At least 57 people have been killed and thousands forced to abandon their homes as the worst floods in recent memory wreaked havoc across Thailand and Myanmar on Thursday.
Military-run Myanmar, one of the world's poorest countries, struggled to cope with floods that have so far killed 13 people, according to state media.
The Myanmar authorities evacuated 500 homes on the outskirts of the central city of Mandalay after floodwaters rose overnight, one official said, while residents said about 10,000 people had fled to emergency shelters.
Some sought refuge in schools, but many were forced to camp out by the side of the road.
Desperate villagers piled whatever possessions they could carry into canoes as floodwaters submerged homes.
"I've never seen flooding like this before in my life," said one 67-year-old villager.
The road between Mandalay and the tourist city of Bagan was blocked, as was the main highway between Yangon and Mandalay, with lorries backed up for miles waiting for some five feet (1.5 meters) of water to subside.
Most official media made no mention of the devastating floods, although the official Mirror newspaper said 10 people had been killed when the floodwaters hit Kyuakpantaung township, 240 kms southwest of the city of Mandalaya on Tuesday.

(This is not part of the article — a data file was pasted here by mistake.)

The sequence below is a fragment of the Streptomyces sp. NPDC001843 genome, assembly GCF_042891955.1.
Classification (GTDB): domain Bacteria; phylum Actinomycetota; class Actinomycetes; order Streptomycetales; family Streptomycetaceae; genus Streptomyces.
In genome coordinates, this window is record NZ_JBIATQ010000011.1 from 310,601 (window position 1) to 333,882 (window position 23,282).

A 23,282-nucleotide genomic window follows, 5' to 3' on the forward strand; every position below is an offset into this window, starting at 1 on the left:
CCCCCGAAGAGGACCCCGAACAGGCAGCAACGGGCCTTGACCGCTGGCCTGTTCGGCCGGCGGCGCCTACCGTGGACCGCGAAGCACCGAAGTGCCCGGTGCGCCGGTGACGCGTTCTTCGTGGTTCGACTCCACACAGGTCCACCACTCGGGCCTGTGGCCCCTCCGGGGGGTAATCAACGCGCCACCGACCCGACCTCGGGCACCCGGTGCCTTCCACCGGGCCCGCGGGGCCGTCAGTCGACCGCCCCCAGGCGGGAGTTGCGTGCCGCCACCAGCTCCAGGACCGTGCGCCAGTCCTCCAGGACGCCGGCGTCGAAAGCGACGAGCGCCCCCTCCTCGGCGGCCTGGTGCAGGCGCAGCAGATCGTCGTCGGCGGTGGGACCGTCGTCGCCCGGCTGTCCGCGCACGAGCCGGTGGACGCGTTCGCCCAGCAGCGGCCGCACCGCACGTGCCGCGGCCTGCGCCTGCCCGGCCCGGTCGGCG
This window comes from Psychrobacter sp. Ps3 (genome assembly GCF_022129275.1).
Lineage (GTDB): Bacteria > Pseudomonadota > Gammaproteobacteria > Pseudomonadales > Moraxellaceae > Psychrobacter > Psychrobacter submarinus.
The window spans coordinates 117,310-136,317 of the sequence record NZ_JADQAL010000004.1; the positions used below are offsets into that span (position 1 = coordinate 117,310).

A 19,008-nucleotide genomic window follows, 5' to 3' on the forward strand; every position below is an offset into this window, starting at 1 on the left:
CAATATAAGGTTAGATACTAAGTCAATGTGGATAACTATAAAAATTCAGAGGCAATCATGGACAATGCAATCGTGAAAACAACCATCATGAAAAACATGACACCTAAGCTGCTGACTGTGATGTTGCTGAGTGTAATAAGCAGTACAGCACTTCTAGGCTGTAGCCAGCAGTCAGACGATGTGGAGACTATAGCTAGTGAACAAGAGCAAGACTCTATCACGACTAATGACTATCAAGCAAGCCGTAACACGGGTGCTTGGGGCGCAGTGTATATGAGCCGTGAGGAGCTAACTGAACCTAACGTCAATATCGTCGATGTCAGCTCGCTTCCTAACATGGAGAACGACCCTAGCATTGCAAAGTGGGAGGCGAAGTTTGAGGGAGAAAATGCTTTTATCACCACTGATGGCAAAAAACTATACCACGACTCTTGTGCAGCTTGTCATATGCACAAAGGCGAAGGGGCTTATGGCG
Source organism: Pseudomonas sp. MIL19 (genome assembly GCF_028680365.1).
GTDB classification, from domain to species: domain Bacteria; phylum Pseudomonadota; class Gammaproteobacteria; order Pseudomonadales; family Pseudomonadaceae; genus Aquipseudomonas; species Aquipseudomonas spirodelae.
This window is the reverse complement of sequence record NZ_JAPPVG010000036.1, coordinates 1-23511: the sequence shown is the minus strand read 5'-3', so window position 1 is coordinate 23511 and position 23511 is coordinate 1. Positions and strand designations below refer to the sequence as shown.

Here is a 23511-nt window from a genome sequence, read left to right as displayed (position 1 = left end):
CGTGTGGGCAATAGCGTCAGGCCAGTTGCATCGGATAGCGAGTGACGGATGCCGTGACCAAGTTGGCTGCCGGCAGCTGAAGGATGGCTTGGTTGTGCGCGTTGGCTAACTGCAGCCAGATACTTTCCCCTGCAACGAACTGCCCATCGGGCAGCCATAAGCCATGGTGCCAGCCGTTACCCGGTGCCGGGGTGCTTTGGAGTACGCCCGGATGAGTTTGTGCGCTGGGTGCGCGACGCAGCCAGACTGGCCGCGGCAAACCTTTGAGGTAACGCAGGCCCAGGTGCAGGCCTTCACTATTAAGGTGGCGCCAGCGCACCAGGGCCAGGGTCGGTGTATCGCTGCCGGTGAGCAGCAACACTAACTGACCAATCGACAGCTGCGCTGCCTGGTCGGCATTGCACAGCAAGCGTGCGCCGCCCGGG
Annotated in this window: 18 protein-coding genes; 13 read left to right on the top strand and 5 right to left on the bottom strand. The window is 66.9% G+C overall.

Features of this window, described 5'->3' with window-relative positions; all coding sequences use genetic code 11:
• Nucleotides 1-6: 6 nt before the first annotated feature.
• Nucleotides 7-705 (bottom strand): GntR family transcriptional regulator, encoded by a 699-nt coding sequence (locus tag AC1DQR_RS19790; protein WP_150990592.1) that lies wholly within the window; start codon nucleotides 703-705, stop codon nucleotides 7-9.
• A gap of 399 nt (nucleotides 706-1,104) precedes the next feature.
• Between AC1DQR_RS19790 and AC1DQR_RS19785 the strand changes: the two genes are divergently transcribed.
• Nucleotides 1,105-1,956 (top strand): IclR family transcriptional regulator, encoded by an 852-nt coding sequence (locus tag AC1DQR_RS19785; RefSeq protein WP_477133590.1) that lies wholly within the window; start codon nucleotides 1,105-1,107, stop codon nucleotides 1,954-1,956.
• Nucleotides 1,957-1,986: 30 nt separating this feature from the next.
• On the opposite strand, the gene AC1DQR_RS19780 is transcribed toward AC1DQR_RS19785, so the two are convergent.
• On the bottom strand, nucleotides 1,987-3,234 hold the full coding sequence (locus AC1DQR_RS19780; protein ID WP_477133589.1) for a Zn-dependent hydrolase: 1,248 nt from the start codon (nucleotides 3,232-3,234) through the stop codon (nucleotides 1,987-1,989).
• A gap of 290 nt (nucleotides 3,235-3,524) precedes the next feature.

A Burmese-language state-run newspaper put the overall toll at 13.
State media reported on Wednesday that more than 3,000 homes and 900 acres (364 hectares) of farmland were inundated.
In neighbouring Thailand the death toll from flooding caused by heavy rain in the wake of Typhoon Xangsane rose to 44 on Thursday.
The floods, which began last August, have affected two million people in 46 provinces, causing an estimated 236 million baht (seven million dollars) worth of damage, and deluging 1.5 million rai (600,000 acres) of farmland.
Ministry of health officials said that 260,000 people are suffering from flood-related diseases.
Thousands have fled their homes and into temporary shelters, and severe flooding remains in 18 provinces, mostly in central and northern Thailand.
In Ayutthaya, 90 kms north of Bangkok, flooding has lashed hundreds of ancient temples, while the northern tourist province of Chiang Mai has been worst hit, with seven fatalities and one person missing.
The Department of Disaster Prevention and Mitigation (DDPM) said heavy rains could continue in northern and central regions until the end of October, before moving south.
"Rains might be decreased by the end of this month, but floods are unlikely to get away from Thailand until December, as the sea level remains high," DDPM official Suriyan Domkhunthod said.